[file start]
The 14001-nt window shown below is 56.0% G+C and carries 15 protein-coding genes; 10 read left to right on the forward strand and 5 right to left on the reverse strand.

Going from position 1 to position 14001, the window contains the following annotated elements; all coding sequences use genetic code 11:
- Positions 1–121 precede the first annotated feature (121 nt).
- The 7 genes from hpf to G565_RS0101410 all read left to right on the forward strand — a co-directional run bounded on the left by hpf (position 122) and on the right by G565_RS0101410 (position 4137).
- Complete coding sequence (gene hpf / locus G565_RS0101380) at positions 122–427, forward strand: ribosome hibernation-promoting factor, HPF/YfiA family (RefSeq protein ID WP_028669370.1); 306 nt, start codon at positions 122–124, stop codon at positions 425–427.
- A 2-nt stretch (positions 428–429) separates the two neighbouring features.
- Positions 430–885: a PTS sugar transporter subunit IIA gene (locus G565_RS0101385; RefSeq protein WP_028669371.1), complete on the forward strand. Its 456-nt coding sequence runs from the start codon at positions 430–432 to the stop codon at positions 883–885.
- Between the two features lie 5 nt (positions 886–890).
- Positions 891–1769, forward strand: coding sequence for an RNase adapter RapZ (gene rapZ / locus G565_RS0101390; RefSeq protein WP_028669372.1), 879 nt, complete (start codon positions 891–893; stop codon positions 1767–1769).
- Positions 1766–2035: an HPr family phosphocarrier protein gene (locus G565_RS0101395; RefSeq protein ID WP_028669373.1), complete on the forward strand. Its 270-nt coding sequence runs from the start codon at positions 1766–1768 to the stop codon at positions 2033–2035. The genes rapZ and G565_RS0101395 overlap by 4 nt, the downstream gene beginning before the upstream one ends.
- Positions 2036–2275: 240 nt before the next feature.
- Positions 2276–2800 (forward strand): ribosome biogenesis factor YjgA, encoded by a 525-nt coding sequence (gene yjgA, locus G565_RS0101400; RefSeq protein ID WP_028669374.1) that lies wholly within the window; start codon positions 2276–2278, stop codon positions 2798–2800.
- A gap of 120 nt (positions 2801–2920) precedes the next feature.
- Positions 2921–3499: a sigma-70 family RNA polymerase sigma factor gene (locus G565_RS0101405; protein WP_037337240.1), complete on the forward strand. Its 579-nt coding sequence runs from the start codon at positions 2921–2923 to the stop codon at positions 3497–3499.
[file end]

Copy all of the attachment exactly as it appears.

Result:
The 14001-nt window shown below is 56.0% G+C and carries 15 protein-coding genes; 10 read left to right on the forward strand and 5 right to left on the reverse strand.

Going from position 1 to position 14001, the window contains the following annotated elements; all coding sequences use genetic code 11:
- Positions 1–121 precede the first annotated feature (121 nt).
- The 7 genes from hpf to G565_RS0101410 all read left to right on the forward strand — a co-directional run bounded on the left by hpf (position 122) and on the right by G565_RS0101410 (position 4137).
- Complete coding sequence (gene hpf / locus G565_RS0101380) at positions 122–427, forward strand: ribosome hibernation-promoting factor, HPF/YfiA family (RefSeq protein ID WP_028669370.1); 306 nt, start codon at positions 122–124, stop codon at positions 425–427.
- A 2-nt stretch (positions 428–429) separates the two neighbouring features.
- Positions 430–885: a PTS sugar transporter subunit IIA gene (locus G565_RS0101385; RefSeq protein WP_028669371.1), complete on the forward strand. Its 456-nt coding sequence runs from the start codon at positions 430–432 to the stop codon at positions 883–885.
- Between the two features lie 5 nt (positions 886–890).
- Positions 891–1769, forward strand: coding sequence for an RNase adapter RapZ (gene rapZ / locus G565_RS0101390; RefSeq protein WP_028669372.1), 879 nt, complete (start codon positions 891–893; stop codon positions 1767–1769).
- Positions 1766–2035: an HPr family phosphocarrier protein gene (locus G565_RS0101395; RefSeq protein ID WP_028669373.1), complete on the forward strand. Its 270-nt coding sequence runs from the start codon at positions 1766–1768 to the stop codon at positions 2033–2035. The genes rapZ and G565_RS0101395 overlap by 4 nt, the downstream gene beginning before the upstream one ends.
- Positions 2036–2275: 240 nt before the next feature.
- Positions 2276–2800 (forward strand): ribosome biogenesis factor YjgA, encoded by a 525-nt coding sequence (gene yjgA, locus G565_RS0101400; RefSeq protein ID WP_028669374.1) that lies wholly within the window; start codon positions 2276–2278, stop codon positions 2798–2800.
- A gap of 120 nt (positions 2801–2920) precedes the next feature.
- Positions 2921–3499: a sigma-70 family RNA polymerase sigma factor gene (locus G565_RS0101405; protein WP_037337240.1), complete on the forward strand. Its 579-nt coding sequence runs from the start codon at positions 2921–2923 to the stop codon at positions 3497–3499.